By: Joseph Kuwitzky
The science of combining materials and inserting them into designed and fabricated geometric spaces as a method of manufacturing a usable item has probably been around since collective human need. And while we have progressed in both theory and technology, circumstances still occur in which the today’s mold and cast technology requires fine tuning.
My name is Joseph, and I make molds and cast parts in GROWit’s RTV department. Needless to say, the most interesting part of my job is finding ways to make my job faster and easier. In the spirit of what we’ll call “efficiency,” I requested and acquired the utility of a material mix and dispense machine.
This machine is great! It heats, mixes, and dispenses material without any effort on my part.
My problem? In its current state, this machine doesn’t mix the proper ratio of material A to B of the material I happen to be using so I need to reduce the flow of one of the materials the machine dispenses.
My Solution: There are a few options I have to correct this issue. The typical method, and one I tried but was not having any luck with, involves playing musical chairs with a bag of sprockets, most of which we would have to purchase, test and then potentially purchase a slightly different one again. Then, it hit me. We have modeling software and 3D printers! So I set out to grow a flow-restriction nozzle that can be inserted directly into the dispensing gun.
After a few tests, I found how to make the perfect nozzle!
I am pleased to report that we are now able to use a previously problematic material in this machine with a bit of 3D printed fine tuning, minus the bag of sprockets.
Contact GROWit for a free quote by emailing sales(at)growit3d(dot)com
You dream it. We GROW it.
Q) What is the best material for my project?
A) It depends.
Project managers often get questions about material suggestions. Everyone wants to know what is the best material for 3D printing? The answer is not a blanket answer with one supreme material for any 3D printing job. Why is that?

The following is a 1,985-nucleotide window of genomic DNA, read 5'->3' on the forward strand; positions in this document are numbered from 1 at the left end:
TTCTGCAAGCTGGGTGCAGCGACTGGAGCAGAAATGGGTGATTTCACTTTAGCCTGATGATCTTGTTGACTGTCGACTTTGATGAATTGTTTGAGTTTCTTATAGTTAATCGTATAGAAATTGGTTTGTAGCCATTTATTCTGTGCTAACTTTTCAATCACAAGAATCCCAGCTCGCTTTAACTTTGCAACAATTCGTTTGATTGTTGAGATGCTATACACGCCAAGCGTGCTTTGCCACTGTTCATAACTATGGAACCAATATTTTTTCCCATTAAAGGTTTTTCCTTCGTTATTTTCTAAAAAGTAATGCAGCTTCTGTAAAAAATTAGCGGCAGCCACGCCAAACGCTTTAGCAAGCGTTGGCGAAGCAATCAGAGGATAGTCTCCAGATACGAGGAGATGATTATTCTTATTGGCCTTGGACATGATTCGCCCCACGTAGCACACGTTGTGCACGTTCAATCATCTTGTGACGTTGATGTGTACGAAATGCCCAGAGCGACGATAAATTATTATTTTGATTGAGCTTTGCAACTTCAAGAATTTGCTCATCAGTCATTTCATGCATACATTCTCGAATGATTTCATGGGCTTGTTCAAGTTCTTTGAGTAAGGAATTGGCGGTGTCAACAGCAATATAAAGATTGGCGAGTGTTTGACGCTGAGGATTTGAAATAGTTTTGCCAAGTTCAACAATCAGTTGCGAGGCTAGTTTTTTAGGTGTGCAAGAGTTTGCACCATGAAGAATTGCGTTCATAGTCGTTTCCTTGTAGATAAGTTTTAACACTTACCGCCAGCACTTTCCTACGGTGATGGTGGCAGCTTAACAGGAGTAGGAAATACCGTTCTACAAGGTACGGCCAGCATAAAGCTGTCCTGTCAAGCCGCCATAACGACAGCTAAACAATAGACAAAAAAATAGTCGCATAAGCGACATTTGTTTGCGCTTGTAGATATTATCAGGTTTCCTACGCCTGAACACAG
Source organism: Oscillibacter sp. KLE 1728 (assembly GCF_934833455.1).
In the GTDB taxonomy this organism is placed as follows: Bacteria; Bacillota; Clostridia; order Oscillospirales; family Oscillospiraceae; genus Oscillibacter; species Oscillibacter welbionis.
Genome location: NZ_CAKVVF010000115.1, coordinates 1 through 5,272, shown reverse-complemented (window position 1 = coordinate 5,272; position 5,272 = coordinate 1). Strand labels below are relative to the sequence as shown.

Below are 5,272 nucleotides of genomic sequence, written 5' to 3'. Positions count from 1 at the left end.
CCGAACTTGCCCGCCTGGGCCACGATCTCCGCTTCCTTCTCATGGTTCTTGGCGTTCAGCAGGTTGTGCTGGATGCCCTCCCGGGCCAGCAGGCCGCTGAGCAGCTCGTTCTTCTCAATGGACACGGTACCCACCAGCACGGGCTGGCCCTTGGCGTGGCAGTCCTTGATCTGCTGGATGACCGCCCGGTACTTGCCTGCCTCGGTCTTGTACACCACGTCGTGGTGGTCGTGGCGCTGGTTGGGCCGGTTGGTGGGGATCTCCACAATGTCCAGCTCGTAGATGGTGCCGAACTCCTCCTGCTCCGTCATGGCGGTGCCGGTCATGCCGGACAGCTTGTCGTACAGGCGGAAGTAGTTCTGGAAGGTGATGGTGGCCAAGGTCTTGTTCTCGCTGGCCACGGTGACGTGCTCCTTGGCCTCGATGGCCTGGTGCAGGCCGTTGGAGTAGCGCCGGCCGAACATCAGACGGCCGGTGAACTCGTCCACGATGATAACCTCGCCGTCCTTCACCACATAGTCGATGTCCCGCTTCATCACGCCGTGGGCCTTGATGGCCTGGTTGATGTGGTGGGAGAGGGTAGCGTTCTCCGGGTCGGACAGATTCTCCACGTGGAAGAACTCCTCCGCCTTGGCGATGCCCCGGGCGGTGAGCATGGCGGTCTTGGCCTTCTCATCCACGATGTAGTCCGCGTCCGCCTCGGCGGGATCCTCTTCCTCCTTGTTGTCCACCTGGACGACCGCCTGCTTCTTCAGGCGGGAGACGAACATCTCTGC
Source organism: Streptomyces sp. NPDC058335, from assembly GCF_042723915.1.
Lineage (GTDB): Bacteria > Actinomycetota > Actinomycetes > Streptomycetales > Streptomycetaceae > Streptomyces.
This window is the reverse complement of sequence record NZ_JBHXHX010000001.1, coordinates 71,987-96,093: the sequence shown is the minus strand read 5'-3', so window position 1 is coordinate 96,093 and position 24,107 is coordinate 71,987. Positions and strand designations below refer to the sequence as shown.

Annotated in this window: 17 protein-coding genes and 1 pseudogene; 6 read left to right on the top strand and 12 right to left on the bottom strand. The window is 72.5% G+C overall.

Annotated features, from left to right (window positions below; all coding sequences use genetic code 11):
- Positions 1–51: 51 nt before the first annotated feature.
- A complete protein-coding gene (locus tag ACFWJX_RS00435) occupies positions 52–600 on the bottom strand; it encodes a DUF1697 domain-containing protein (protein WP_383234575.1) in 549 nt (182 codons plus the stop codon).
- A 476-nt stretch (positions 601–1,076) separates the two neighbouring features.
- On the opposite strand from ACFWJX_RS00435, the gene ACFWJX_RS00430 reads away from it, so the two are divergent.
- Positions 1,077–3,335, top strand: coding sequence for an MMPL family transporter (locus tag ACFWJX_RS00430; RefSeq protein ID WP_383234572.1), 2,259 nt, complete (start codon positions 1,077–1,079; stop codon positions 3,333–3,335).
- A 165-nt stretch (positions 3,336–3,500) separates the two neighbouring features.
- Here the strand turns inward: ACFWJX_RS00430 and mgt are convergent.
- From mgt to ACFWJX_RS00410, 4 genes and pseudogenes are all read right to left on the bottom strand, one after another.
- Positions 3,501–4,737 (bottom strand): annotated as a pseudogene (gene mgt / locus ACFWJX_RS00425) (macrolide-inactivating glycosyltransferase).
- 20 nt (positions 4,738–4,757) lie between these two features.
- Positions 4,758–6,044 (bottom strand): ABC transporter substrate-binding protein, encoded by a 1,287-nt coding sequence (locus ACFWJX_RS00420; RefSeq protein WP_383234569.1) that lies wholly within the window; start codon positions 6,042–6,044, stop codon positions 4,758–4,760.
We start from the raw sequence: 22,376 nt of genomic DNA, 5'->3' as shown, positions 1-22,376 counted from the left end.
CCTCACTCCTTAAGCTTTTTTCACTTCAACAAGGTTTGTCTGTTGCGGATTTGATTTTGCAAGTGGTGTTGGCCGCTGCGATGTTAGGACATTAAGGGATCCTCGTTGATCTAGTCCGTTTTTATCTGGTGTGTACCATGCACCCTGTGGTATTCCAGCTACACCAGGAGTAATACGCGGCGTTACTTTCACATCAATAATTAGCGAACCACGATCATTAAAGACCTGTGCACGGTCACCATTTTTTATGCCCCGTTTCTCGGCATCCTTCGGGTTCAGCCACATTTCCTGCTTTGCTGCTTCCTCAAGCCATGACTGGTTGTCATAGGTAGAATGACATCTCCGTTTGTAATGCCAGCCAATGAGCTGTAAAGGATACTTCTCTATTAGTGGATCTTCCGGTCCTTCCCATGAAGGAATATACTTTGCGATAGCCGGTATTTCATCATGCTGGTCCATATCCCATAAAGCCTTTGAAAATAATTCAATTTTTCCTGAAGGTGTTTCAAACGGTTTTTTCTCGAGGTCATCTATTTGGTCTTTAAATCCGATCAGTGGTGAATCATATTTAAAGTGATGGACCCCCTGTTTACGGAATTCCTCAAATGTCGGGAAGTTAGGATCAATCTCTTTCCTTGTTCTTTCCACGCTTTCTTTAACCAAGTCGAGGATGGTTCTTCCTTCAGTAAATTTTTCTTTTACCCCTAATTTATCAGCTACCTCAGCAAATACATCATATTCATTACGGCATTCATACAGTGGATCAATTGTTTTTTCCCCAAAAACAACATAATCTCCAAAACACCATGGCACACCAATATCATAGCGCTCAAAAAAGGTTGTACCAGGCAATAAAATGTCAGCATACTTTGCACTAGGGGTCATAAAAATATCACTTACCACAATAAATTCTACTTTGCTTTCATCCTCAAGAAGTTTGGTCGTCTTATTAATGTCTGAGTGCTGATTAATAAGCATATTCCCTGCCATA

Here at GROWit we take into consideration several different factors that help us decide the best materials to use.
The same part made in different materials has different applications. Here’s an example: you’re printing a gear. Will it be used on an actual car? Is it meant for a trade show model? Is it going to be exposed to high heat? Will pressure be applied to it? Eah of these uses are unique in their own way; their material has to be unique as well.
Different geometries – the way the part is shaped – can play a huge role in the ultimate 3D printed outcome. Even varying geometries made in the same material will react differently if exposed to the same conditions.
3D printing allows for several stages of production if desired. Looking for an initial prototype for a larger production run in the future? Looking for varying durometers with multiple iterations of the same design? Looking for the most eco-friendly properties for your green business? The goal, whether it is for your first order or end vision, can allow for the most efficient and affordable approach from the get-go.
GROWit is in a constant state of innovation, always looking to bring the most to its customers. The more developing/testing of materials and processes we achieve here at GROWit, the more likely we are to help you create a successful product.
You can check out all of GROWit’s materials and their properties on the Material Data Sheets page. Have more questions on file formats, the different 3D printing technologies, turn-around times, and more?
You can contact firstname.lastname@example.org and a member from our team will get back to you!